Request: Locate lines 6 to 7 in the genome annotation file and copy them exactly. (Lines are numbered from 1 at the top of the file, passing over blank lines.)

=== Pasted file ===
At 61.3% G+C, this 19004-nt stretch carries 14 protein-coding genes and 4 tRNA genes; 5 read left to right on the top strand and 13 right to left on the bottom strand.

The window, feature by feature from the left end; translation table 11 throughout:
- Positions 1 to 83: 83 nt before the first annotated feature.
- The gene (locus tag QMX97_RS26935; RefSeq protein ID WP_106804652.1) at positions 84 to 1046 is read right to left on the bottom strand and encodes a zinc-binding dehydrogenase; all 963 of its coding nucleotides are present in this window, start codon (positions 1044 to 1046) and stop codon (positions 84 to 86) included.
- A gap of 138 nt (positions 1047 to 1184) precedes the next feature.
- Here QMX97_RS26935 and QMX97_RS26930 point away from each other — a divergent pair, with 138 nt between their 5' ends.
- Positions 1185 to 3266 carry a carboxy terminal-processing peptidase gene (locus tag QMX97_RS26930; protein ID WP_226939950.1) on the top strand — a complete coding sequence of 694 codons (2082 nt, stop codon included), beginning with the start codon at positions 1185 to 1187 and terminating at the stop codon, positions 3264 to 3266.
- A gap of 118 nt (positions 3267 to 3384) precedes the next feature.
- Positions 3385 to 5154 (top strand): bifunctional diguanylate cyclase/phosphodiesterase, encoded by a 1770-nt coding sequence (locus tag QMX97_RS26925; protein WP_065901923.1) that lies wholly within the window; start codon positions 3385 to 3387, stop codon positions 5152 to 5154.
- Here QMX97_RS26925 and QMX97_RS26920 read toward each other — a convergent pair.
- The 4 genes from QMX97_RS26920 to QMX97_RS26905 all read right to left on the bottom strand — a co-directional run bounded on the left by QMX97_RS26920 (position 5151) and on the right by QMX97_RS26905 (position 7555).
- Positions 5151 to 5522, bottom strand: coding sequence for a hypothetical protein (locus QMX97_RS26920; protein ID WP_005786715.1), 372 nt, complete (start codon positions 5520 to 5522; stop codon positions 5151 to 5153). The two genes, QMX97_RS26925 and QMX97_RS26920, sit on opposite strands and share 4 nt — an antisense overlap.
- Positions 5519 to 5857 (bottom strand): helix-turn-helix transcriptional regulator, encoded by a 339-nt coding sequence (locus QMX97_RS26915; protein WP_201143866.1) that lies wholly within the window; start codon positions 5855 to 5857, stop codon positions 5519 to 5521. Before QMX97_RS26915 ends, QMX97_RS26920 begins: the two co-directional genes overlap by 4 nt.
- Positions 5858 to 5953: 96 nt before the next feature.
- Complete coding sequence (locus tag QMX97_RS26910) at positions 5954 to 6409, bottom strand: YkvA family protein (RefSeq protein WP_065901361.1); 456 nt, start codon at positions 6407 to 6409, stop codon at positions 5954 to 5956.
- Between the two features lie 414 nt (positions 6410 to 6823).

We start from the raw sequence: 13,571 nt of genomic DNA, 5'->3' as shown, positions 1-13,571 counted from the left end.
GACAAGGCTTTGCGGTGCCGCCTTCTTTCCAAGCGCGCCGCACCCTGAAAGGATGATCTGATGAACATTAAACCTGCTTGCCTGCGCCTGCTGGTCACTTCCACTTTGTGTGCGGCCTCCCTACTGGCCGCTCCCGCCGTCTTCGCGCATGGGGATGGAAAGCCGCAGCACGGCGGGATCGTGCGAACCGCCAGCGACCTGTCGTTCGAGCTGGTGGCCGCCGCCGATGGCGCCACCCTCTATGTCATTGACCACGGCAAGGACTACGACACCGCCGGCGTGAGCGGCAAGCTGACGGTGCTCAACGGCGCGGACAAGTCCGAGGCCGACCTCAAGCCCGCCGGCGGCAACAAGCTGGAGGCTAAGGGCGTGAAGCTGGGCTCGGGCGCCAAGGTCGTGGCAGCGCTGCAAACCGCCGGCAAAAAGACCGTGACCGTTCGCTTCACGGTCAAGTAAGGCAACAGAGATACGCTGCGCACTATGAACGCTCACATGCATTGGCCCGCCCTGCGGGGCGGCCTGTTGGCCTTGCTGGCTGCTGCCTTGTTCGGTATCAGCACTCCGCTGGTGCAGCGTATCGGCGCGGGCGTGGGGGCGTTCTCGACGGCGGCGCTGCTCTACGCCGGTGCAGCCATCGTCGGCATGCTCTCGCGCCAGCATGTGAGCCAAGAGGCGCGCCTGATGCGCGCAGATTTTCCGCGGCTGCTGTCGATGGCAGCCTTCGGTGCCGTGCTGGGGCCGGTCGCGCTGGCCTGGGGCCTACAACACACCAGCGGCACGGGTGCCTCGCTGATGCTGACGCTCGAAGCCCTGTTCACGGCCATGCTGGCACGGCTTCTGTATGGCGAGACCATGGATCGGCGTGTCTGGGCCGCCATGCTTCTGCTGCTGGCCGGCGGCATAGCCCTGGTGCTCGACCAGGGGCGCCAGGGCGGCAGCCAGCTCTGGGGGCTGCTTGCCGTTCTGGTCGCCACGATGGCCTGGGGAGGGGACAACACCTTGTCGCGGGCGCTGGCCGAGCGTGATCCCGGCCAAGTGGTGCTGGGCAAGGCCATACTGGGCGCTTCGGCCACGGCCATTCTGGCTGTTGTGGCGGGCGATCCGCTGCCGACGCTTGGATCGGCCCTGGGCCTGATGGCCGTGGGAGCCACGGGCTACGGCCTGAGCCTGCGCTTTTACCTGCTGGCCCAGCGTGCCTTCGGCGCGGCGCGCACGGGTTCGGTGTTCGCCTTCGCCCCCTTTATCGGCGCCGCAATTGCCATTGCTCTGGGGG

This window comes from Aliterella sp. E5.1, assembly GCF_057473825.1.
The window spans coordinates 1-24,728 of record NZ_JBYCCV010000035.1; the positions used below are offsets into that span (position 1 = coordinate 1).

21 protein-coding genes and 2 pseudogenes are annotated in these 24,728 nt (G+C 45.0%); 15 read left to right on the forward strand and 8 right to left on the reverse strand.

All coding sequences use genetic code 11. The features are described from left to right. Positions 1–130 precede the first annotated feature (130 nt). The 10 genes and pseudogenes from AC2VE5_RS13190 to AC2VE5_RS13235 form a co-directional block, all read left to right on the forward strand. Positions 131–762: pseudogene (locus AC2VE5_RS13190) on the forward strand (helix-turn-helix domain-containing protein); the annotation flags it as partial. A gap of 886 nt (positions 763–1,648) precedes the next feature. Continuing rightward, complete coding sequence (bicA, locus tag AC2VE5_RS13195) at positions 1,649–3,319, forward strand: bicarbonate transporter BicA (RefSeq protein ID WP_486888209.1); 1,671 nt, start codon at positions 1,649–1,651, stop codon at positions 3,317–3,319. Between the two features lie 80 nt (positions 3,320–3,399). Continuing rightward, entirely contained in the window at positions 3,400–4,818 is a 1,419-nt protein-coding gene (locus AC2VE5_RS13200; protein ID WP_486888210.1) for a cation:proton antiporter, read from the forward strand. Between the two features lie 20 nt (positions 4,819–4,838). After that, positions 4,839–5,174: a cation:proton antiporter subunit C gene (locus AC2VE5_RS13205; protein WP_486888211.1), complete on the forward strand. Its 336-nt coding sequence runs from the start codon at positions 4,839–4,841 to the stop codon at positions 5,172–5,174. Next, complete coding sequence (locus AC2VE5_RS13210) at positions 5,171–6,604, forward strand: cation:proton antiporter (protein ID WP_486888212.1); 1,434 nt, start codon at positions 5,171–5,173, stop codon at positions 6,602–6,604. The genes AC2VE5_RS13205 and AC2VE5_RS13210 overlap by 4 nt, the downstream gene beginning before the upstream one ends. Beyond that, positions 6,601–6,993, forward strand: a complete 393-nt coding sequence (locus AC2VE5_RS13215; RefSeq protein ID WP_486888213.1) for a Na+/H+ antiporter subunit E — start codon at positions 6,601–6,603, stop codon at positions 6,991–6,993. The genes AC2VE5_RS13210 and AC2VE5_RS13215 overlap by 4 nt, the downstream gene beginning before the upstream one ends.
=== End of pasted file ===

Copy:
- Here QMX97_RS26935 and QMX97_RS26930 point away from each other — a divergent pair, with 138 nt between their 5' ends.
- Positions 1185 to 3266 carry a carboxy terminal-processing peptidase gene (locus tag QMX97_RS26930; protein ID WP_226939950.1) on the top strand — a complete coding sequence of 694 codons (2082 nt, stop codon included), beginning with the start codon at positions 1185 to 1187 and terminating at the stop codon, positions 3264 to 3266.